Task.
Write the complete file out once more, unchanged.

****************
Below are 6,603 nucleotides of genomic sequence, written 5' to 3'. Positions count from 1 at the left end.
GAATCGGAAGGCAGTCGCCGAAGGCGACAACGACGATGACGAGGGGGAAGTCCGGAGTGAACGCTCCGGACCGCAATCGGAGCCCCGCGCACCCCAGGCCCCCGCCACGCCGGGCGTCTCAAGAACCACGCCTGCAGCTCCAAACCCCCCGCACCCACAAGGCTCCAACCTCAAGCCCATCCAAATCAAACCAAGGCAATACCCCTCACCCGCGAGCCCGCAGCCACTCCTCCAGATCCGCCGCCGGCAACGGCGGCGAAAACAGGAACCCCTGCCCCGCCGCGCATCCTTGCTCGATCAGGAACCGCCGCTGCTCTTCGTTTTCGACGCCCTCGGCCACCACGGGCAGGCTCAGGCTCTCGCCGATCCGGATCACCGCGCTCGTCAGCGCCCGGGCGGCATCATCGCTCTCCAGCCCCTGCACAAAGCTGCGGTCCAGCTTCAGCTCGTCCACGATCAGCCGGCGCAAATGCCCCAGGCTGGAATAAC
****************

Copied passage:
Below are 6,603 nucleotides of genomic sequence, written 5' to 3'. Positions count from 1 at the left end.
GAATCGGAAGGCAGTCGCCGAAGGCGACAACGACGATGACGAGGGGGAAGTCCGGAGTGAACGCTCCGGACCGCAATCGGAGCCCCGCGCACCCCAGGCCCCCGCCACGCCGGGCGTCTCAAGAACCACGCCTGCAGCTCCAAACCCCCCGCACCCACAAGGCTCCAACCTCAAGCCCATCCAAATCAAACCAAGGCAATACCCCTCACCCGCGAGCCCGCAGCCACTCCTCCAGATCCGCCGCCGGCAACGGCGGCGAAAACAGGAACCCCTGCCCCGCCGCGCATCCTTGCTCGATCAGGAACCGCCGCTGCTCTTCGTTTTCGACGCCCTCGGCCACCACGGGCAGGCTCAGGCTCTCGCCGATCCGGATCACCGCGCTCGTCAGCGCCCGGGCGGCATCATCGCTCTCCAGCCCCTGCACAAAGCTGCGGTCCAGCTTCAGCTCGTCCACGATCAGCCGGCGCAAATGCCCCAGGCTGGAATAAC